Lucy Letby: colleague had ‘sleepless nights’ over incidents

A senior nurse from the neonatal unit where Lucy Letby is alleged to have murdered seven babies has recalled an unusual rash on Child D
Lucy Letby

A senior nurse from the neonatal unit where Lucy Letby is alleged to have murdered seven babies has recalled an unusual rash on Child D

Lucy Letby
Picture: Shutterstock

A senior nurse had ‘sleepless nights’ over incidents on a neonatal unit where her colleague Lucy Letby is accused of murdering seven babies, a court has heard.

Senior nurse noticed unusual rash on Child D’s torso

Kathryn Percival-Calderbank recalled a night shift in which Ms Letby is said to have administered a fatal amount of air into the bloodstream of a baby girl.

The infant, referred to as Child D, experienced three collapses at the Countess of Chester Hospital in the early hours of 22 June 2015.

On the first occasion, Ms Percival-Calderbank told Manchester Crown Court she noticed an ‘unusual, mosaic-type’ rash on the girl’s torso and arms which was ‘reddy-brown’ in colour.

Child D is alleged to be the third infant murdered by the defendant in a two-week period in June 2015, with another experiencing a life-threatening collapse at the same time.

Giving evidence on 9 November behind a screen, Ms Percival-Calderbank said she had worked at the unit for newborn infants since 1993.

Child D started desaturating and her heart rate dropped

She recalled checking in on Child D while the infant’s designated nurse Caroline Oakley was on a break. She said Child D was stable and ‘seemed quite settled’.

Some time later, the witness said she returned to the intensive care room when alarms sounded.

Ms Percival-Calderbank added: ‘The baby’s monitor was showing she was desaturating and her heart rate had dropped.

‘I don’t know whether there was anyone else around at the time, but I think there may have been.’

She said she checked Child D’s head position, gave ‘gentle stimulations’ with her hand and then used a face mask to provide oxygen.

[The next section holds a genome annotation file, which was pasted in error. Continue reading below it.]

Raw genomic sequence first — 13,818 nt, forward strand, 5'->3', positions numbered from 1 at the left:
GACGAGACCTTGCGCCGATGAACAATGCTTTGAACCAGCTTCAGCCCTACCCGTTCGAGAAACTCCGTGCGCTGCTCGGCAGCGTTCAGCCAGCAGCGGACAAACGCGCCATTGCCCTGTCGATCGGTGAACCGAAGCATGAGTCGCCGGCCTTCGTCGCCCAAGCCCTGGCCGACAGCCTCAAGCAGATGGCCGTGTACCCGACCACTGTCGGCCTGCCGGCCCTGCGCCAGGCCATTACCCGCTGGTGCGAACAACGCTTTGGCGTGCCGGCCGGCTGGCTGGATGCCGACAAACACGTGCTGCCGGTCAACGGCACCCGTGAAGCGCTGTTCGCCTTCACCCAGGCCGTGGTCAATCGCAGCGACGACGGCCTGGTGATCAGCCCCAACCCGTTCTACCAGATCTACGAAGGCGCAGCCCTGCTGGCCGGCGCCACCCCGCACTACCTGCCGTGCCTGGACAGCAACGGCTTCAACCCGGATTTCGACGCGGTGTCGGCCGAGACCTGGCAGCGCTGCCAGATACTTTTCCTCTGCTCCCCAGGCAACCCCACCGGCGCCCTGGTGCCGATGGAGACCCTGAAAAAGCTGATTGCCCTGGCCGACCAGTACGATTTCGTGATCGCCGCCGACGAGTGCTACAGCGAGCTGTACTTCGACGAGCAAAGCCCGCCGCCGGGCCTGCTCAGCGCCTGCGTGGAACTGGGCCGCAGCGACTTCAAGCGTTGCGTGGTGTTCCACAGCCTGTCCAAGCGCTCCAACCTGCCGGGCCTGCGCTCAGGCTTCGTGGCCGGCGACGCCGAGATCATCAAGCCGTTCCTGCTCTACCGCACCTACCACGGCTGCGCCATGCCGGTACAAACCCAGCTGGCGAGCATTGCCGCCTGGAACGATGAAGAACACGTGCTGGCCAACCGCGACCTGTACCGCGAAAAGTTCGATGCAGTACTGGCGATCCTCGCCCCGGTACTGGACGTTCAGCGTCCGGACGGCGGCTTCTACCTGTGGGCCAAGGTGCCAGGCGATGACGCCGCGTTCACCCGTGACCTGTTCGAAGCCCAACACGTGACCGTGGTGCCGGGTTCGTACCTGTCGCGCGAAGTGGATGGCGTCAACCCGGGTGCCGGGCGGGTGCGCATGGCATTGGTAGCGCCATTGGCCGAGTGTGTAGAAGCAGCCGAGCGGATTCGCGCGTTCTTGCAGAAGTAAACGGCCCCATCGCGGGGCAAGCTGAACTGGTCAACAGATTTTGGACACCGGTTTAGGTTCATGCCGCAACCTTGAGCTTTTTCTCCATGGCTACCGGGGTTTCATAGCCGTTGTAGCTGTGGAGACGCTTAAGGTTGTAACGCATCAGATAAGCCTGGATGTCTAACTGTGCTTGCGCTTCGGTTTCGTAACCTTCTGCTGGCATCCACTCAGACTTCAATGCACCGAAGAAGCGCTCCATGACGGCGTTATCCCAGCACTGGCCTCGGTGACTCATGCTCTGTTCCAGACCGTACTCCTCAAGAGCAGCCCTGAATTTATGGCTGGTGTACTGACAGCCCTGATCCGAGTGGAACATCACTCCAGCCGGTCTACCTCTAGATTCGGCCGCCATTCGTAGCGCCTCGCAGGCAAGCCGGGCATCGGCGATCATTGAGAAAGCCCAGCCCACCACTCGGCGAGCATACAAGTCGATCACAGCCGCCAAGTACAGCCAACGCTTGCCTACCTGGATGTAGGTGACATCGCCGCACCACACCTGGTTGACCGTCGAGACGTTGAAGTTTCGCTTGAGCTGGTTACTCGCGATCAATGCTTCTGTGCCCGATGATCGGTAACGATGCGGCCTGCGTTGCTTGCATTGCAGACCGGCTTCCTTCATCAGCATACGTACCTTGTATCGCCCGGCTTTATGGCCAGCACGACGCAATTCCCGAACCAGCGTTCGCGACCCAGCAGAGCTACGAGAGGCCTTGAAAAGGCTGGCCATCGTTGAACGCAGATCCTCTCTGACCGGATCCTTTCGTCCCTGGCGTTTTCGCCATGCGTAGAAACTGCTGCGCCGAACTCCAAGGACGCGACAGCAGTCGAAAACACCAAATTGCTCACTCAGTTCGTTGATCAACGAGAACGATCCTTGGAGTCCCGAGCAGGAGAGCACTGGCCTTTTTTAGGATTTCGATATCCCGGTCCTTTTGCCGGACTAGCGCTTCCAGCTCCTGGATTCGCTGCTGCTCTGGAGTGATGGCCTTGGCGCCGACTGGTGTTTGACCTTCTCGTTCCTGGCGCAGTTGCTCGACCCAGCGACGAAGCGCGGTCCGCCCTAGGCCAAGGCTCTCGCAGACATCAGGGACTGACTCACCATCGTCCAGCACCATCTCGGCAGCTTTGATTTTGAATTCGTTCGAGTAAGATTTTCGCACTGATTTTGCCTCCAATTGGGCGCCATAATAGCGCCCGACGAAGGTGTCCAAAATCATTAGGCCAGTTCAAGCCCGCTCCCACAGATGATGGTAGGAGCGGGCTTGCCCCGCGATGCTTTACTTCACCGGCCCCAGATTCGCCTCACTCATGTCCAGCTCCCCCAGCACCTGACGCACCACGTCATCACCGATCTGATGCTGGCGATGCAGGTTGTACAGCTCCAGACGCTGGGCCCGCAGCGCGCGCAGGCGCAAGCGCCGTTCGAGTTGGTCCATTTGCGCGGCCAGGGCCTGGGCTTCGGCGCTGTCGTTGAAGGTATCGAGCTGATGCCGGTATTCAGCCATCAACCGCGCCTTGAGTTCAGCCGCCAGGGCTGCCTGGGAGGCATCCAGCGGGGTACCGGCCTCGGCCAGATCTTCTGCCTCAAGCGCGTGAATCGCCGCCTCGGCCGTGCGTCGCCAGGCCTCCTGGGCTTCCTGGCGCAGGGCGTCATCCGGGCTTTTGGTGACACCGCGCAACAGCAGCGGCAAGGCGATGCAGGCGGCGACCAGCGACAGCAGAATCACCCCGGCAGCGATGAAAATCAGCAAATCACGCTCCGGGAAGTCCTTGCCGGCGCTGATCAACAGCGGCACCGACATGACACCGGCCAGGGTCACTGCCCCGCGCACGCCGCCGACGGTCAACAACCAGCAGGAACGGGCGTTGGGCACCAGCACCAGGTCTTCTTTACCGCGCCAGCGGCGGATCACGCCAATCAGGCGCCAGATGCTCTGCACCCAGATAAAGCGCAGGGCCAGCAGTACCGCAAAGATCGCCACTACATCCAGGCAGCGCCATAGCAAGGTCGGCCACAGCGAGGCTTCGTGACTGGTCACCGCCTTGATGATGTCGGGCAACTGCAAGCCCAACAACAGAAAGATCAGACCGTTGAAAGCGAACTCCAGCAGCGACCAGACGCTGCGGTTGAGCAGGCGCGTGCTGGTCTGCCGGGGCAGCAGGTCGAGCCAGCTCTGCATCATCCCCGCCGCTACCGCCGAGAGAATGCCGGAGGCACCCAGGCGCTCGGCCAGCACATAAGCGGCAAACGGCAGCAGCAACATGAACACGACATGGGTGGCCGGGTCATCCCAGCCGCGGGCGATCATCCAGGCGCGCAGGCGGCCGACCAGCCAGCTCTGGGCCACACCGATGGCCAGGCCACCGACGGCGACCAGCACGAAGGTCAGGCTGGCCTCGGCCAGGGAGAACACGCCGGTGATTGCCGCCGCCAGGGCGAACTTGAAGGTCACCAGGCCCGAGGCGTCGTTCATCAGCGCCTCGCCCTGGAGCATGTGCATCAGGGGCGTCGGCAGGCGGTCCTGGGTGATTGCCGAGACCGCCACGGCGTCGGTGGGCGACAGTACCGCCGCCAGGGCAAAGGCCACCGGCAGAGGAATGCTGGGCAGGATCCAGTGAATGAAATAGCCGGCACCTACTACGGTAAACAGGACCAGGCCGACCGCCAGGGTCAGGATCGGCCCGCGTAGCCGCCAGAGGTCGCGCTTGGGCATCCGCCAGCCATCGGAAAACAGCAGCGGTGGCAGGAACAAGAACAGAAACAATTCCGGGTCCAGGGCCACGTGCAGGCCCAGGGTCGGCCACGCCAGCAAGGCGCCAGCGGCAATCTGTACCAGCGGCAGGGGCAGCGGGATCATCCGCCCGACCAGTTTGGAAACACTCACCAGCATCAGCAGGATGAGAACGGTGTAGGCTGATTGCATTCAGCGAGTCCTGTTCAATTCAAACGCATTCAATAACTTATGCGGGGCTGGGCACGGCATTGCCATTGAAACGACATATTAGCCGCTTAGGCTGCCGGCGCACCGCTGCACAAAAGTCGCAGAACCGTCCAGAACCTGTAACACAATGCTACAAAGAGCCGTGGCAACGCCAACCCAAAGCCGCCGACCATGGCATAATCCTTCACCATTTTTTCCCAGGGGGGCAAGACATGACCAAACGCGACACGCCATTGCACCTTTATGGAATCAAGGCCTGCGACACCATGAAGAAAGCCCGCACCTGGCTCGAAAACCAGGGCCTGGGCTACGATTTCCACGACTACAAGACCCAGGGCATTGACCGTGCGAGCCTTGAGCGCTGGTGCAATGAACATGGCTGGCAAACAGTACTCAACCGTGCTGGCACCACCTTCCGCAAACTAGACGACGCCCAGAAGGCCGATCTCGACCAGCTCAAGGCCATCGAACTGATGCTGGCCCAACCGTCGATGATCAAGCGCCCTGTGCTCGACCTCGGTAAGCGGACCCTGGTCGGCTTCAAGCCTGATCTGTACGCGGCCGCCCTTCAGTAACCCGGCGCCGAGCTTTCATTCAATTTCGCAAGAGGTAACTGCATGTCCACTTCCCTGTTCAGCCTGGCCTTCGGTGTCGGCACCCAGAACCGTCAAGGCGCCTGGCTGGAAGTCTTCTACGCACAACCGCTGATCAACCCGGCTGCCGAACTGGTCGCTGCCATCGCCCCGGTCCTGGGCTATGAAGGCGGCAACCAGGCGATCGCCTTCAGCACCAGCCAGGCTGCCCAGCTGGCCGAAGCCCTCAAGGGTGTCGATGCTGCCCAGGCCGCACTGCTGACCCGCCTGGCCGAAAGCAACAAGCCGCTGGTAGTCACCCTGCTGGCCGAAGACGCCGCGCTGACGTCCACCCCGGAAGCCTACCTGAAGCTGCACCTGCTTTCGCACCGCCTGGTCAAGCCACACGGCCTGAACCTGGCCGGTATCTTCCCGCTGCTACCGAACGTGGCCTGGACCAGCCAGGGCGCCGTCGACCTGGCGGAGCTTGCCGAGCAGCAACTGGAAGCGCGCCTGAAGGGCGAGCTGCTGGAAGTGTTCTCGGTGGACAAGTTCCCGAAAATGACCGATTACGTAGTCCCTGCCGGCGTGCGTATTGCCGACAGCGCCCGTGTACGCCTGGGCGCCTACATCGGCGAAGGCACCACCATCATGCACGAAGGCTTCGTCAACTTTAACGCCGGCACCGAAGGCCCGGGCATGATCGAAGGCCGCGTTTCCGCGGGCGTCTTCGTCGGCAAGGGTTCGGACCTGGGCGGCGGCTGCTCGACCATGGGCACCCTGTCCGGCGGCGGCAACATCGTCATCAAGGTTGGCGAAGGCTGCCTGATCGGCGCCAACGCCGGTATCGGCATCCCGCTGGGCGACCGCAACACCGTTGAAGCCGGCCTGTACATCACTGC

‘I was assisted by someone. I can’t clearly remember who it was. I have a feeling it might have been Lucy, but I cannot categorically say,’ she added.

Asked by prosecutor Philip Astbury if she noticed anything while assisting Child D, Ms Percival-Calderbank said: ‘There was a rash on her trunk and arms. It was on her body from the chest downwards.

‘It was not like a spotty rash. It was oval-type markings on the skin. The vessels of the blood seemed to be meeting up with each other. She was quite a pale-skinned baby, so they seemed to be pronounced browny/red.’

Defence barrister questions origins of ‘extra details’

Ben Myers KC, defending, asked if the ‘extra detail’ she had provided about the rash, compared to her police statement, was something she may have picked up in conversation at work.

Ms Percival-Calderbank replied: ‘I might have done, but it’s also my recollections which have come back. It was an odd rash. It wasn’t like a normal septic rash, it was a different type of rash.’

Mr Myers said: ‘Can you help us with how you got the extra details?’ The witness replied: ‘Because I started thinking about the events. As I was having sleepless nights I was thinking about the events that happened.’

Consultant paediatrician Dewi Evans told the court he concluded Child D – who was born 60 hours after her mother’s waters broke – had early onset pneumonia but that was not the cause of her death.

Lead prosecutor Nick Johnson KC asked: ‘If Child D’s pneumonia had been sufficient to cause her death, what would you have expected the pattern of her decline to have been?’

Dr Evans said: ‘If a baby is born with severe pneumonia, what you would find is that an increasing amount of clinical support does not lead to improvement. In Child D’s case she got better, she improved far more rapidly than I expected. She was essentially out of danger. The pneumonia was not responsible in any way for her death.’

Dr Evans said the only explanation he had for Child D’s death was from an injection of air through a vein into her circulation.

‘Full house’ of indications that Child D has been injected with air, says senior doctor

Asked by Mr Myers, defending, to explain his finding, Dr Evans said the five factors were her ‘rapid’ collapse, the skin discolouration, that resuscitation was unsuccessful, air was present in the vessels of the heart and none of the other issues affecting Child D were relevant.

He said: ‘In my opinion we had a full house of clinical characteristics of her having a sustained an air embolus – air injected into her circulation.’

Mr Myers suggested Child D was nowhere near a complete recovery. He said: ‘She still had the potential to be unwell, didn’t she?’

Dr Evans said: ‘She was in a neonatal unit, the best place on the planet. She had nurses around her, she had doctors around the corner, as it were.’

Mr Myers asked: ‘What you are doing is deliberately seeking to exclude factors which goes to show she was actually unwell?' The witness said that Child D was 'stable' and denied his findings were 'influenced by the allegations rather than the underlying facts'.

Ms Letby denies the murder of seven babies and the attempted murder of ten others at the Countess of Chester Hospital.

The trial continues.

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